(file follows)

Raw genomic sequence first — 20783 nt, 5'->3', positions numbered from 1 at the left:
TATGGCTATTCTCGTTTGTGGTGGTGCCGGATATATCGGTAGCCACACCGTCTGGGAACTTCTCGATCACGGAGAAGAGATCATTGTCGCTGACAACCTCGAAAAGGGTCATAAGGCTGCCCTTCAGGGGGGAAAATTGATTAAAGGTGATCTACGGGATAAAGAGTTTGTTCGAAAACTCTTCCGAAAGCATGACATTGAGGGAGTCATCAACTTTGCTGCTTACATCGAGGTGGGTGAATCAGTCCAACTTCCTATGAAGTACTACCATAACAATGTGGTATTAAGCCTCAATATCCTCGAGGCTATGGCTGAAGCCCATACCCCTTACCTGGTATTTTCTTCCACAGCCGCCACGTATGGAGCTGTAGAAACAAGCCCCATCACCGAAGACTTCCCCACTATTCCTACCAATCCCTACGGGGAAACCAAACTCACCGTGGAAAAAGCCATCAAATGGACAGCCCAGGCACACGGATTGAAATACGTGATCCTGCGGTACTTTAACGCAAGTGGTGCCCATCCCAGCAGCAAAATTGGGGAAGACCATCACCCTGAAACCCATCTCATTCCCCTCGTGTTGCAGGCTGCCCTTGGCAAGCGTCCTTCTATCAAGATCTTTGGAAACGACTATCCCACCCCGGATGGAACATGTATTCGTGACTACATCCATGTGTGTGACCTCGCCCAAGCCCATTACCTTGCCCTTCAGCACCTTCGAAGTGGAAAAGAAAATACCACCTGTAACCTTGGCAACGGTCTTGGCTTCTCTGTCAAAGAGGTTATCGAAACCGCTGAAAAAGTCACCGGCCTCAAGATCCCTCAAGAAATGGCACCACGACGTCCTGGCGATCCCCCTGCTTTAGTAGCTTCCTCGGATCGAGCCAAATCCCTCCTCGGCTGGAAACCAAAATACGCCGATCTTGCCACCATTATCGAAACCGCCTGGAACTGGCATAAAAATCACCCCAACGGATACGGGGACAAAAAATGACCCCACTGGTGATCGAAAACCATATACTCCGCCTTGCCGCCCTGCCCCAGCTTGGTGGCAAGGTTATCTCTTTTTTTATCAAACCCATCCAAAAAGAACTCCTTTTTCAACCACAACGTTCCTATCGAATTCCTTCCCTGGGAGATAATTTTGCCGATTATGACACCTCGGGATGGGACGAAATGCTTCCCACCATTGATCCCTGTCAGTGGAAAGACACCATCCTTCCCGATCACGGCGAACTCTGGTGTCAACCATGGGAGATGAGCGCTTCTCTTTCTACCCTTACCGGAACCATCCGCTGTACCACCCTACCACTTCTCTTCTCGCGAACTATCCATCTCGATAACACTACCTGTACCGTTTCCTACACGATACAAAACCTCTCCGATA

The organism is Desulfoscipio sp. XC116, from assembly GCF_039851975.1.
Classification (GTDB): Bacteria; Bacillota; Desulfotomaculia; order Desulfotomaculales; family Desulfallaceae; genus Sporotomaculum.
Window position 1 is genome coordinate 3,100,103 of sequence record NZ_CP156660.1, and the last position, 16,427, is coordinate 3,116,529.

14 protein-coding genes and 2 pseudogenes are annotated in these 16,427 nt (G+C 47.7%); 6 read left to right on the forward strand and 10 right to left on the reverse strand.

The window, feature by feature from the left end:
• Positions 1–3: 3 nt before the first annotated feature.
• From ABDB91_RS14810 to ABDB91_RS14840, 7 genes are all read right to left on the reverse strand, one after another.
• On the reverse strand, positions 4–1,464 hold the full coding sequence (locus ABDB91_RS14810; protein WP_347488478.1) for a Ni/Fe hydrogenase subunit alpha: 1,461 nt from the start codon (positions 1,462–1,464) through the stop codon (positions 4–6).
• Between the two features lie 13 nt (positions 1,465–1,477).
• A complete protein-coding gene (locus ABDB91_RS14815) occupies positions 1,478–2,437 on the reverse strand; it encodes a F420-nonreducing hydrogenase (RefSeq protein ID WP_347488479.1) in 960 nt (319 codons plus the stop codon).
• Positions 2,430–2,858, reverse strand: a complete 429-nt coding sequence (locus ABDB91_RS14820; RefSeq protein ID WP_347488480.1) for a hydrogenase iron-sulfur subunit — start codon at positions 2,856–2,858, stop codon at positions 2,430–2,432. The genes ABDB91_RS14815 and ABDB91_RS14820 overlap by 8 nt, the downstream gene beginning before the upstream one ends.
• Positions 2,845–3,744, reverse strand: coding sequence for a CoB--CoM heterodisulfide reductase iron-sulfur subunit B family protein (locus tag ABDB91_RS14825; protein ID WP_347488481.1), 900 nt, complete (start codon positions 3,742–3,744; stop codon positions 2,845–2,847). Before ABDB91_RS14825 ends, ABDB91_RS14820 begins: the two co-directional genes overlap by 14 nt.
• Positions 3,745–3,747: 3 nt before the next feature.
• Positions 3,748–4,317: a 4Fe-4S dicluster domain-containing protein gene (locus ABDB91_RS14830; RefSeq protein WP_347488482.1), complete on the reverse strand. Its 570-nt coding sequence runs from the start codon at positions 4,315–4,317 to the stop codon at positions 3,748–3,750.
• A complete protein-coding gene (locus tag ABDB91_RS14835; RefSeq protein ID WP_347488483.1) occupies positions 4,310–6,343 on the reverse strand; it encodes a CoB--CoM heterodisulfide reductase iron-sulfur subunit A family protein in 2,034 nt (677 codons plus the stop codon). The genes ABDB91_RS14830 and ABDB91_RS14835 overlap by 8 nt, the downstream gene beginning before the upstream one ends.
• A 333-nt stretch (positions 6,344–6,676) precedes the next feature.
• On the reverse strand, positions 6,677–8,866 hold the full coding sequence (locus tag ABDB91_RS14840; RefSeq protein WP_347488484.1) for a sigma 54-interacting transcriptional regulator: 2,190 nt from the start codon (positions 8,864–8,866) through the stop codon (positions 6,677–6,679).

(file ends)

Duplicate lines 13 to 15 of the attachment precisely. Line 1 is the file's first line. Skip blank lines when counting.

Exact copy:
• Positions 2,430–2,858, reverse strand: a complete 429-nt coding sequence (locus ABDB91_RS14820; RefSeq protein ID WP_347488480.1) for a hydrogenase iron-sulfur subunit — start codon at positions 2,856–2,858, stop codon at positions 2,430–2,432. The genes ABDB91_RS14815 and ABDB91_RS14820 overlap by 8 nt, the downstream gene beginning before the upstream one ends.
• Positions 2,845–3,744, reverse strand: coding sequence for a CoB--CoM heterodisulfide reductase iron-sulfur subunit B family protein (locus tag ABDB91_RS14825; protein ID WP_347488481.1), 900 nt, complete (start codon positions 3,742–3,744; stop codon positions 2,845–2,847). Before ABDB91_RS14825 ends, ABDB91_RS14820 begins: the two co-directional genes overlap by 14 nt.
• Positions 3,745–3,747: 3 nt before the next feature.